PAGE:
Compared, however, with the thickness of gold which an α-particle can penetrate, the effect is confined to a relatively thin layer. In our experiment, about half of the reflected particles were reflected from a layer equivalent to about 2 min. of air. If the high velocity and mass of the a-particle be taken into account, it seems surprising that some of the α-particles, as the experiment shows, can be tamed within a layer of 6 x 10¯5 cm. of gold through an angle of 90°, and even more. To produce a similar effect by a magnetic field, the enormous field of 109 absolute units would be required.

(III) In the next experiment, an estimate of the total number of particles reflected was aimed at. For this purpose the emanation tube used in the previous experiments was unsuitable, firstly, on account of the difficulty of correctly ascertaining the number of α-particles emerging from the tube; and secondly, on account of the different ranges of the α-particles from the

* McClelland, 'Phil. Mag.,' vol. 9, p. 230, 1905; 'Ann. d. Phys.,' vol. 18, p. 974, 1905; Schmidt, 'Ann. d. Phys.,' vol. 23, p. 671, 1907; 'Phys. Zeit.,' vol. 8, p. 737, 1907.


three products: emanation, radium A, and radium C. Consequently, as radiating source, radium C, deposited on a plate of small dimensions, was used. The arrangement, which is sketched in fig. 3, was such that the α-particles from the plate A fell upon the platinum reflector R, of about 1 square centimetre area, at an average angle of 90°. The reflected particles were counted on different points of the screen S.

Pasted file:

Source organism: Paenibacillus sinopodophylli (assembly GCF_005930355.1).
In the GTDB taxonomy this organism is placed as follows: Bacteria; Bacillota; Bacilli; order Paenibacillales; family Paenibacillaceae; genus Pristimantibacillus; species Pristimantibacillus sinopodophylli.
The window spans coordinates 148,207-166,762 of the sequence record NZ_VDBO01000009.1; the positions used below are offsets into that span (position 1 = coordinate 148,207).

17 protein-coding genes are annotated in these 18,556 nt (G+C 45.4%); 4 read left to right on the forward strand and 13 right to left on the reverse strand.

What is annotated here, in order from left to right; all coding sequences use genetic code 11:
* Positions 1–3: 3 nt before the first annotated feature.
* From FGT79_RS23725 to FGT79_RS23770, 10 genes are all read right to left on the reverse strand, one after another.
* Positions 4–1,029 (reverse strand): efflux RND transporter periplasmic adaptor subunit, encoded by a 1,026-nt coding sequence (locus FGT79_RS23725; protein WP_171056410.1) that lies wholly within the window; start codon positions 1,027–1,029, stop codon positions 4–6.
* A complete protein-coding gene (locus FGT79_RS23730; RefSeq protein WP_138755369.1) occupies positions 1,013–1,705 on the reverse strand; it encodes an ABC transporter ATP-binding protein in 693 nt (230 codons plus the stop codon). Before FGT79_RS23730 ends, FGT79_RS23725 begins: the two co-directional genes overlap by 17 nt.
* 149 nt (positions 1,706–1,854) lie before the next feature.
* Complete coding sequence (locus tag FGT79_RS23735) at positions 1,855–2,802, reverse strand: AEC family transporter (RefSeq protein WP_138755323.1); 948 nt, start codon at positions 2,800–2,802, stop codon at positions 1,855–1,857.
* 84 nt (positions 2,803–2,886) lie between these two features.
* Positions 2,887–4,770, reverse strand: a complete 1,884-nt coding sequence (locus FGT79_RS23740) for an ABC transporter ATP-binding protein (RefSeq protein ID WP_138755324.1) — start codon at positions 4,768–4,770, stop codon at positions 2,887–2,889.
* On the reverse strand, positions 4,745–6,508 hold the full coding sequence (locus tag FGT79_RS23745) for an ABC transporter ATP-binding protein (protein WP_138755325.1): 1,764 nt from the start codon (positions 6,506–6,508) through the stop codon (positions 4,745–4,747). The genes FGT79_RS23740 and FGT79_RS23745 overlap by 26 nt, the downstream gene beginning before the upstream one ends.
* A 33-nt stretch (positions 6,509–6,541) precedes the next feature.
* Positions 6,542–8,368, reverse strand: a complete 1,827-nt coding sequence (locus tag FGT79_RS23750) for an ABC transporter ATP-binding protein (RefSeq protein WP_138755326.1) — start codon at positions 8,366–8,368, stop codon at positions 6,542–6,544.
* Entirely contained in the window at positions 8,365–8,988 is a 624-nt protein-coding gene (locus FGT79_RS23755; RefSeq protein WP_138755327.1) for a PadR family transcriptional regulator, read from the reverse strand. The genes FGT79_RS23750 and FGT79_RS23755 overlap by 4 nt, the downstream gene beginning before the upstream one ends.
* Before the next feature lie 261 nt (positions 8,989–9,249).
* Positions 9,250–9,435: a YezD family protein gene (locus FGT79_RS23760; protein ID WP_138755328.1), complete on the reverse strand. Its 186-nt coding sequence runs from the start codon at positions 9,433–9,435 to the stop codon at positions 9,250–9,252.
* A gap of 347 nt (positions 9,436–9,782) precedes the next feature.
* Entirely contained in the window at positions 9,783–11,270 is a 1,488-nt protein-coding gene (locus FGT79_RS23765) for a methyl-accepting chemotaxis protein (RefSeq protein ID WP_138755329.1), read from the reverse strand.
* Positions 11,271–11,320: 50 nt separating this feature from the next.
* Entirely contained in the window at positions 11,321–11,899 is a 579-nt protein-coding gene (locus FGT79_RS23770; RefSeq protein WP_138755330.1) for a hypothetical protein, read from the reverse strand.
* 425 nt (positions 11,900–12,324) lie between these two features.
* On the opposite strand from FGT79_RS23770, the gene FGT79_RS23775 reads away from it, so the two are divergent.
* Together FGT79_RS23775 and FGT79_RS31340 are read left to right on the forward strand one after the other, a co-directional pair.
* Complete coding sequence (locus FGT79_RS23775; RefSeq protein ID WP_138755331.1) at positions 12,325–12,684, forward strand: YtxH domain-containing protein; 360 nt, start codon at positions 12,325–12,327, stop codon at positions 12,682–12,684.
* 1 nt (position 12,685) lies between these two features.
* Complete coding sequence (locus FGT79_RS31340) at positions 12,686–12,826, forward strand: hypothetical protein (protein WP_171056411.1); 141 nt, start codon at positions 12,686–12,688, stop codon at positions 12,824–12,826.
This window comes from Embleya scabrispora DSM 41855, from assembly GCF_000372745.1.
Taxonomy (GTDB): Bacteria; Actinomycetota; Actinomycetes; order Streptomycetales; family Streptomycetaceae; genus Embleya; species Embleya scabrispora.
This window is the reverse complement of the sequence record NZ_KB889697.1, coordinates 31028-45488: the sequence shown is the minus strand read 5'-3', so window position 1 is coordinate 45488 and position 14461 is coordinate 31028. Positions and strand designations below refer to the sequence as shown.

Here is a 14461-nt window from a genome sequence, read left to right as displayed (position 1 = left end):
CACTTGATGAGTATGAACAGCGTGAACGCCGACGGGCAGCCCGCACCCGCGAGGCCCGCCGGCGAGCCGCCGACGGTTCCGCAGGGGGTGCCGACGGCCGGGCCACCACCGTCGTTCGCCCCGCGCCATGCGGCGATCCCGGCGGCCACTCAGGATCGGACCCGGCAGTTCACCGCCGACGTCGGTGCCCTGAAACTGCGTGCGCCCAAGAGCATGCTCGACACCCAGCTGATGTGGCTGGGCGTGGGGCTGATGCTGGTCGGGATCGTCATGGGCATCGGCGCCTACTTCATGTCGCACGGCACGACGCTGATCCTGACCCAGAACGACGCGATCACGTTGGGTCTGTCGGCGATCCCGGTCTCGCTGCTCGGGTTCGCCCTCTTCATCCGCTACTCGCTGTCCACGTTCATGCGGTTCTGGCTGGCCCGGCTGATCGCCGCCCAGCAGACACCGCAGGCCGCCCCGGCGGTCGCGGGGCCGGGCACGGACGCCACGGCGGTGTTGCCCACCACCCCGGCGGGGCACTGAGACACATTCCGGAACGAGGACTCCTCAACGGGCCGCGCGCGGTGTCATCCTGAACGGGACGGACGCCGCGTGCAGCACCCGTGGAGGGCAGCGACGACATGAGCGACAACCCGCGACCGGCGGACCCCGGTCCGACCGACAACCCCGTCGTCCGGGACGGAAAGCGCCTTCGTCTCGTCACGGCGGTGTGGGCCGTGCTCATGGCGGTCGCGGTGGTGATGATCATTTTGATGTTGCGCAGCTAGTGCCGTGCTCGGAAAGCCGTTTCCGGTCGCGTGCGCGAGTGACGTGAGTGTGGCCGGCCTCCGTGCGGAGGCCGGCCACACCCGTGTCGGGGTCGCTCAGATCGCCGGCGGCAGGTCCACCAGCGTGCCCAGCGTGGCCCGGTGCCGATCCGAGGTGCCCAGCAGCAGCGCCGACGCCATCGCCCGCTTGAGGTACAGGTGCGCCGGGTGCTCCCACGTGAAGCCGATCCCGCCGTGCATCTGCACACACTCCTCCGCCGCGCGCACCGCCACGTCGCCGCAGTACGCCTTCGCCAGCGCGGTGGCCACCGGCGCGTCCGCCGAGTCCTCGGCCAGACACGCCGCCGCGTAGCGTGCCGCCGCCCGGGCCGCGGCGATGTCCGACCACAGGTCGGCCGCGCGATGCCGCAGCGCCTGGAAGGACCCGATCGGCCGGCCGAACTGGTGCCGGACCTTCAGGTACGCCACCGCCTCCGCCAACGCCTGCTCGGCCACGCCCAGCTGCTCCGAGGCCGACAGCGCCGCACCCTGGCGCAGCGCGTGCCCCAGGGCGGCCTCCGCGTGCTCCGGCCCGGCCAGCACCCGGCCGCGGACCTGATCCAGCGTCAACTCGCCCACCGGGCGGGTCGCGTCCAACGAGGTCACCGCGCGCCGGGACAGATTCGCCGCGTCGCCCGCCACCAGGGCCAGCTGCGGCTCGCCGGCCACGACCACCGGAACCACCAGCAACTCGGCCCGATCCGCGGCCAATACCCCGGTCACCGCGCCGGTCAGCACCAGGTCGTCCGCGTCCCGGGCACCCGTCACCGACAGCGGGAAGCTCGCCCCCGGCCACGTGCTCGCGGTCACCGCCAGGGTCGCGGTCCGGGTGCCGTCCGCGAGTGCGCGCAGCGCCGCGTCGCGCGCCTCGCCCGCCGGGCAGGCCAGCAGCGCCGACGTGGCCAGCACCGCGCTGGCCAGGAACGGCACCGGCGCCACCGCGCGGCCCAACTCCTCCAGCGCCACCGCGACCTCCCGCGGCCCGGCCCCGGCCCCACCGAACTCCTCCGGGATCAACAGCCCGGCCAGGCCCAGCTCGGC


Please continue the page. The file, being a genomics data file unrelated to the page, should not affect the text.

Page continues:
No appreciable variation of the number was found with different angles of emergence, the reason of which has already been explained above.

The amount of radium C deposited on the plate was determined by its γ-ray activity. Assuming that 3·4 x 1010 particles are expelled per second from an amount of RaC equivalent to 1 gramme Ra,* the number of α-particles expelled per second from the active plate was determined. The number falling on the platinum reflector was then easily calculated from its known distance and area. To find the whole number of reflected particles, it was assumed that they were distributed uniformly round a half sphere with the middle of the reflector as centre.